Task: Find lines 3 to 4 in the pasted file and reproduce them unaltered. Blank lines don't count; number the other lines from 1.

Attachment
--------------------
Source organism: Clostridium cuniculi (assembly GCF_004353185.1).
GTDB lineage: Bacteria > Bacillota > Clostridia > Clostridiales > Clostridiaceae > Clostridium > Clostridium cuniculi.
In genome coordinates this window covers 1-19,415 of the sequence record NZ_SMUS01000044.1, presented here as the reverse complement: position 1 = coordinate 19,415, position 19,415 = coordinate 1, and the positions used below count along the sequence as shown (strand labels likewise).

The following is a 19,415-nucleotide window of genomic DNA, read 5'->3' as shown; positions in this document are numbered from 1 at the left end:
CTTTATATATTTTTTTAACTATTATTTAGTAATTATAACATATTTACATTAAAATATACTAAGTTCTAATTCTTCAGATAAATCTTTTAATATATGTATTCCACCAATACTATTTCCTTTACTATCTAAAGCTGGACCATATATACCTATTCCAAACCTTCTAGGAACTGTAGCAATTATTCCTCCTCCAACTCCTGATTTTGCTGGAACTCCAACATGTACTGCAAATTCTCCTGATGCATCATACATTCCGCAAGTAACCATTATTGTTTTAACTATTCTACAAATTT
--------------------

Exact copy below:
In genome coordinates this window covers 1-19,415 of the sequence record NZ_SMUS01000044.1, presented here as the reverse complement: position 1 = coordinate 19,415, position 19,415 = coordinate 1, and the positions used below count along the sequence as shown (strand labels likewise).

The following is a 19,415-nucleotide window of genomic DNA, read 5'->3' as shown; positions in this document are numbered from 1 at the left end: